1 group: The cannabis plants in this group surpassed the rest with 7 cm and exhibited the greatest stem length and node number but smallest intermodal lengths and stem diameter until maturity. They had the highest amount of leaf ash and absorbed more water than the other groups. These plants started early flowering and early ageing. They flowered 1 week earlier than group 2 and 3 weeks earlier than group 3 and 4. This group showed highest sex reverse rates at photoperiod change (from 16 to 8 hours).

2 group: The number of leaves produced and the total leaf area per plant were smaller than the other groups. They had low fresh and dry weight per plant.

3 group: Plants had maximum stem diameter and greatest intermodal length. The leaves were unusual in appearance – very coarse in texture, large in size, extremely thick and intensively green. They flowered later than group 1 and 2.

4 group: The leaves for these plants were large, attaining the maximum area per leaf of the four series. The absorbed the smallest quantity of water during growth. The plants had the lowest percentage of root dry weight.

Group 3 and 4 were more predisposed to develop female plants. [7]

Another observational outdoor study explores the effect of high content of essential elements potassium (K), magnesium (Mg), calcium (Ca) and nitrogen (N) added to Knop’s solution. The solutions is prepared as follow: 1 g potassium nitrate (KNO3), 1 g magnesium sulfate (MgSO4), 1 g potassium phosphate dibasic (K2HPO4), 3 g calcium nitrate (Ca(NO3)2) in 1 liter distilled water. The researchers have also used solutions, which completely lack these elements.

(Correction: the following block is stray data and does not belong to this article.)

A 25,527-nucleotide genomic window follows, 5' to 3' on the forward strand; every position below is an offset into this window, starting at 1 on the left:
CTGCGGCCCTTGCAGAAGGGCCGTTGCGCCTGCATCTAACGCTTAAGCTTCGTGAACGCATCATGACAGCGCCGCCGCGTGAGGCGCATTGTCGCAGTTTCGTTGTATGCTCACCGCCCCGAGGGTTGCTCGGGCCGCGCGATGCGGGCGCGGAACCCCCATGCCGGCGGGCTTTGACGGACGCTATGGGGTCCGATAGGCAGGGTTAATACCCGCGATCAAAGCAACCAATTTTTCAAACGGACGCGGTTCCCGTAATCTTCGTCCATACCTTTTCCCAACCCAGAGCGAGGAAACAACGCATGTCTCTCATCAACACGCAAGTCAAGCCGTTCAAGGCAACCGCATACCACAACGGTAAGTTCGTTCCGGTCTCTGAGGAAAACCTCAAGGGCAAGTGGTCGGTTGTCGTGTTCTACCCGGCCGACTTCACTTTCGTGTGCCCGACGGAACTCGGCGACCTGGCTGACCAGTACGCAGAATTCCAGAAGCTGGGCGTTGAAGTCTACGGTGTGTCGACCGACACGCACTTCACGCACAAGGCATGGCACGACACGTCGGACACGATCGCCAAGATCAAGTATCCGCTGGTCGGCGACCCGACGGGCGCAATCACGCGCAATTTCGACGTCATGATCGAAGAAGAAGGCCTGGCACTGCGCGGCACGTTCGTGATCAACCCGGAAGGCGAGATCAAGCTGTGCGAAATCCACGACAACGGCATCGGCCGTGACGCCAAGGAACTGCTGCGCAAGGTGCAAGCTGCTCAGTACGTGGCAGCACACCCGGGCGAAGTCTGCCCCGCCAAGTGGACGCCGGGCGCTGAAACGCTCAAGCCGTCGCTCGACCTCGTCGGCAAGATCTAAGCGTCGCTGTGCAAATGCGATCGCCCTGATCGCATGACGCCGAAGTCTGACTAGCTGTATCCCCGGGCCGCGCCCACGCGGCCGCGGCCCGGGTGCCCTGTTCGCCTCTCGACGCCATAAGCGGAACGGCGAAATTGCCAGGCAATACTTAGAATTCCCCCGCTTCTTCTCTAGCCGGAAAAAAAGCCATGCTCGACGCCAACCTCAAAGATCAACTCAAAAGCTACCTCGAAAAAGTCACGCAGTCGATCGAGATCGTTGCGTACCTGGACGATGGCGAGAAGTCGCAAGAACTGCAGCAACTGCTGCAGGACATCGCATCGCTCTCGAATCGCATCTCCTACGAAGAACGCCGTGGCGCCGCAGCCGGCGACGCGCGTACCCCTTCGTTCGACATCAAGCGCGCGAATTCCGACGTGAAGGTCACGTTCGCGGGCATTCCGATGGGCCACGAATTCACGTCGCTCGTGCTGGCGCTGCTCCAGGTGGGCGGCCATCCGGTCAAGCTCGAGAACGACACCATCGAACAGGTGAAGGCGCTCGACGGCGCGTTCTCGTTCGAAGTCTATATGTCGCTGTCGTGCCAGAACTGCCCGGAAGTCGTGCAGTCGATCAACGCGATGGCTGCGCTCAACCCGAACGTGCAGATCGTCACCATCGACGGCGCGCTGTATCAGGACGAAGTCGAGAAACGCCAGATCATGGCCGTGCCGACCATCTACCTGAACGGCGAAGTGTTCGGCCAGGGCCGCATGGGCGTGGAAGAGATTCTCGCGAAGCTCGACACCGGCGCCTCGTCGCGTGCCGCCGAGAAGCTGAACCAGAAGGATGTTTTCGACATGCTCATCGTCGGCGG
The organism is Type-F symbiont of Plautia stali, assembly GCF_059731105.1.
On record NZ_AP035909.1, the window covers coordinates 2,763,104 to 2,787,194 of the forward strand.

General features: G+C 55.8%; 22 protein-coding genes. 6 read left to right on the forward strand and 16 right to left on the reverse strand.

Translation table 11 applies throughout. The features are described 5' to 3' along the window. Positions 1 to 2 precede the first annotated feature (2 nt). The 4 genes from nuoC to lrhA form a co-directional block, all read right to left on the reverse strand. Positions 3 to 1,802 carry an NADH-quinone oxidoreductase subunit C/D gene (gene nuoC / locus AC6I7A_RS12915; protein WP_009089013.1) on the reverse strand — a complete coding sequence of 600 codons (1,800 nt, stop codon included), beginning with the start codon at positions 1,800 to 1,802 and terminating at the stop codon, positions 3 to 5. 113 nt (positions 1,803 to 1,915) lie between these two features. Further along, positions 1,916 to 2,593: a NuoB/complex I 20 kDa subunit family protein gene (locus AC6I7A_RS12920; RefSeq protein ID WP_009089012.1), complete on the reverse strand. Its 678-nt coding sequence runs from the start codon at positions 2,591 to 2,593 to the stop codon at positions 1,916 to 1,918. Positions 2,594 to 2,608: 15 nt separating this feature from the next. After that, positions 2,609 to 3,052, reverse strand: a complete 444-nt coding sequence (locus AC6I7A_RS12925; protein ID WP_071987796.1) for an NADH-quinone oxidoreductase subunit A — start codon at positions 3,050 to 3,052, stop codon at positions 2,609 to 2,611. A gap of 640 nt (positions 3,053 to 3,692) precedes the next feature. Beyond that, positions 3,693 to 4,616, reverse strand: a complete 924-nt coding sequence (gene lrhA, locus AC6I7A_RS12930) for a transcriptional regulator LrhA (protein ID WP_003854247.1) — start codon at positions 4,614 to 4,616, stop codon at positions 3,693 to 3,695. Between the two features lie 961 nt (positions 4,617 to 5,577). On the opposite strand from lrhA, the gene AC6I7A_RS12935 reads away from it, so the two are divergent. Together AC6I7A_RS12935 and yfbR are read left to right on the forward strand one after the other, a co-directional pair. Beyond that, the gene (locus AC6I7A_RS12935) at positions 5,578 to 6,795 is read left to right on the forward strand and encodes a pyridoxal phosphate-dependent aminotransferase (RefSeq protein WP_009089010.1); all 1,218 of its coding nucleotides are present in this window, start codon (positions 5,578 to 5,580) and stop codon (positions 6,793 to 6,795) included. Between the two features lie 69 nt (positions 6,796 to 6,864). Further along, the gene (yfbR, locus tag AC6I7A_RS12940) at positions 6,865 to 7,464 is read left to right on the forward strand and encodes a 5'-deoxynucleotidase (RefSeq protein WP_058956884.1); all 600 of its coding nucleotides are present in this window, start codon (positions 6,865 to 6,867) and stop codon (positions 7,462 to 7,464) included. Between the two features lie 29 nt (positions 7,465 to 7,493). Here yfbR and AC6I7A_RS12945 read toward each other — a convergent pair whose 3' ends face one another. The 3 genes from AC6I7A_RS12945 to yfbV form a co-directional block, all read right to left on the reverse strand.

K treatment
Left – plant fed with K; Middle – plant fed with high K concentration; Right – plant fed without K

Potassium (K): Plants treated with high K were taller than the ones treated with solution without K. This could be explained with the fact that K is utilized by the plants in early growth stage. Plants at high K produced the largest leaves.

 

 

Mg treatment
Left – plant fed with Mg; Right – plant fed without Mg

Magnesium (Mg): Similar effect was observed for plants treated with high Mg – they were taller than the plants treated with Mg-deficient solution. Plants with Mg-deficient solution showed chlorosis (leaves were yellow or yellow-white).

 

 

Ca treatment
Left – Plant fed with Ca; Right – Plant fed without Ca

Calcium (Ca): Plants treated with high Ca were shorter than the rest of the plants but with dark green leaves and looked healthy. However, plants with Ca-deficient solution were stunted.

 

 

N treatment
Left – Plant fed with N; Right – Plant fed without N

Nitrogen (N): During the growing stage plants supplied with high N were as tall as high K plants and had dark green leaves; but after the grow stage the leave were covered with brown spots. Plants supplied with N-deficient solution were very small and of pale yellowish-green color. N-deficient plants produced the smallest leaves. Another interesting result was that plants at high N were female, while N-deficient plants were male. [8]

The research data shows that the growth of the cannabis plants depends on environmental conditions (light, temperature, minerals, etc.).

Sources

  1. Finola Development Morphology
  2. Present and future of kenaf as multipurpose crop for industry and energy applications 
  3. Forms of hemp (C. sativa L.) 
  4. Yield and quality of fibre and oil of fourteen hemp cultivars in Northern Germany at two harvest dates 
  5. Scientists discover ‘switch’ in plants to create flowers
  6. Molecular Mechanisms that Trigger Flowering in Spring
  7. Growth responses of hemp to differential soil and air temperatures 
  8. Time factor in utilization of mineral nutrients by hemp